Is the resolution especially surprising? Mmmmno, perhaps not – early on, you begin to suspect things are not what they seem, and as soon as some particular characters are introduced, you suspect you understand exactly what’s going on, and you get it more or less right. But as much as any other story in the range, this isn’t about radically surprising the audience, but about the enjoyment of a series of familiar characters interacting again, with a new addition or two to the gang, the Second Romana and K9 here doing their traditional thing in new surroundings – K9’s blaster even runs out of power, in classic K9 fashion. That said, there’s enough that’s interesting about the way Richards reveals his story elements to keep us hopping along for the full hour, even if towards the end, there’s a certain similarity of environment to the first Jago and Litefoot tale, The Talons of Weng-Chiang.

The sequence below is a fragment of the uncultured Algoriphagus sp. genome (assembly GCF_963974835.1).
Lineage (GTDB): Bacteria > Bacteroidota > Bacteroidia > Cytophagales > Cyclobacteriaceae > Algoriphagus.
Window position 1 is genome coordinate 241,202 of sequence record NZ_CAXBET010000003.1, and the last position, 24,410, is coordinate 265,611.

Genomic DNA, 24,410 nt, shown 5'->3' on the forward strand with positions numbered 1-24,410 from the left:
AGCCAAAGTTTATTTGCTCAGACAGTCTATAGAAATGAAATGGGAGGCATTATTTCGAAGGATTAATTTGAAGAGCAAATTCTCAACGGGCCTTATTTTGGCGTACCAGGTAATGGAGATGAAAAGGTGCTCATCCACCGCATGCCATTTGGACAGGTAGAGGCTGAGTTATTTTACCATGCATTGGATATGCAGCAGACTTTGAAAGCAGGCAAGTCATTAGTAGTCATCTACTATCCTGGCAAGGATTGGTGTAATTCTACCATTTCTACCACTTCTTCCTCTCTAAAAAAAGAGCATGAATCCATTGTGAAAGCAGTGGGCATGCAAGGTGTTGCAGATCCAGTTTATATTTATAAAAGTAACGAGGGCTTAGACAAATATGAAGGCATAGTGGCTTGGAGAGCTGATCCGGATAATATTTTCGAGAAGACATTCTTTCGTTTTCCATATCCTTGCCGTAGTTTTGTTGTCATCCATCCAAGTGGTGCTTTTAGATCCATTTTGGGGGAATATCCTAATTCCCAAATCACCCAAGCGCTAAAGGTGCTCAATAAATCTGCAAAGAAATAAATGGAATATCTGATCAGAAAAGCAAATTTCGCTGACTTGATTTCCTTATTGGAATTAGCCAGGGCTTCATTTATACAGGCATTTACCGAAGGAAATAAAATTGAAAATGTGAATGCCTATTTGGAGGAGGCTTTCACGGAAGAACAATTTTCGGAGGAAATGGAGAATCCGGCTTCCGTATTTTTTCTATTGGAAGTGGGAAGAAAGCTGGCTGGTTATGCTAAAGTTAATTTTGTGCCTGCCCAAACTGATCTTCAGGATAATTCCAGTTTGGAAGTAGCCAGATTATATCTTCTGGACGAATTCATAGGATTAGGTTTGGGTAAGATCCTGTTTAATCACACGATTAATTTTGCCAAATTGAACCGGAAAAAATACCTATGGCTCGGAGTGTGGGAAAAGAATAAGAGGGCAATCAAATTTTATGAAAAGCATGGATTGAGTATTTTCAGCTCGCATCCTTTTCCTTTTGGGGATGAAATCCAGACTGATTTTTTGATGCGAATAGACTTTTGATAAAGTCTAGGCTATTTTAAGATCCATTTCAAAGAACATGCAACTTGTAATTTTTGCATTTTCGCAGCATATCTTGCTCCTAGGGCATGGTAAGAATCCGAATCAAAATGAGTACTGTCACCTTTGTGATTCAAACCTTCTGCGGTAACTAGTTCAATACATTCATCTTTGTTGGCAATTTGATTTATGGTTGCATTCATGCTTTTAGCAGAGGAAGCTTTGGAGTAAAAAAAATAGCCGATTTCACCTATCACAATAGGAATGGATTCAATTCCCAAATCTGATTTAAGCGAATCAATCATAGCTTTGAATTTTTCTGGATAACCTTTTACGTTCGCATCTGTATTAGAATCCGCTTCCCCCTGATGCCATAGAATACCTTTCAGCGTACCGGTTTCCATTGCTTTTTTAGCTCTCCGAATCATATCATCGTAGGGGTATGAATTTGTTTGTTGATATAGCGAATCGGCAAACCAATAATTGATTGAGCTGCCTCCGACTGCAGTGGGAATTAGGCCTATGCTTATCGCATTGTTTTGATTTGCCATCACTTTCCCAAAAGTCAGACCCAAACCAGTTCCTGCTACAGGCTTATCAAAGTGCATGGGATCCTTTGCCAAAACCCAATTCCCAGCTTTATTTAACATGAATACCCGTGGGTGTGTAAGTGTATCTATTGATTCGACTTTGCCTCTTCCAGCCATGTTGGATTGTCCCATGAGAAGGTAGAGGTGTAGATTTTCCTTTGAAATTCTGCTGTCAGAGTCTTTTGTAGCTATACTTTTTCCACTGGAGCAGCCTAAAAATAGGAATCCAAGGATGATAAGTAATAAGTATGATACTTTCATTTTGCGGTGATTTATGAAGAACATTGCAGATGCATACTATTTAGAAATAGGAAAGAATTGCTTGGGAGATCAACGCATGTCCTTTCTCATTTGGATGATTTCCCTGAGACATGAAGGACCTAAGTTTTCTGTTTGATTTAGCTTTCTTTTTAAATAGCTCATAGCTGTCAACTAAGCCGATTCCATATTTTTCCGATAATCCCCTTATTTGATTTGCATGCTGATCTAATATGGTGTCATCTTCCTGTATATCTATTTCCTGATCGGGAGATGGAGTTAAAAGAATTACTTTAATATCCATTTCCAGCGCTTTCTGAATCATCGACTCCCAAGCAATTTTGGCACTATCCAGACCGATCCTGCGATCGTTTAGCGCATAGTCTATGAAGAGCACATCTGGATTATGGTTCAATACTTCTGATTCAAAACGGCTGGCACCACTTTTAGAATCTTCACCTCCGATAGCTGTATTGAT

This story is high-quality nostalgia, because in a way it’s quintessential Fourth Doctor material – it’s more or less the Jago and Litefoot story they would have made on screen in Season 19. The Fourth Doctor and Victorian times is a fantastic match, because Tom Baker’s portrayal of the Time Lord always skews towards Sherlock Holmes if you give him the excuse to do so, and this story does. Wandering around the London stews and music halls, looking for both a thief who can break into anywhere without disturbing a single lock, and more worryingly, a slavering hairy homicidal beast on the loose, suits Baker’s Doctor down to his boots.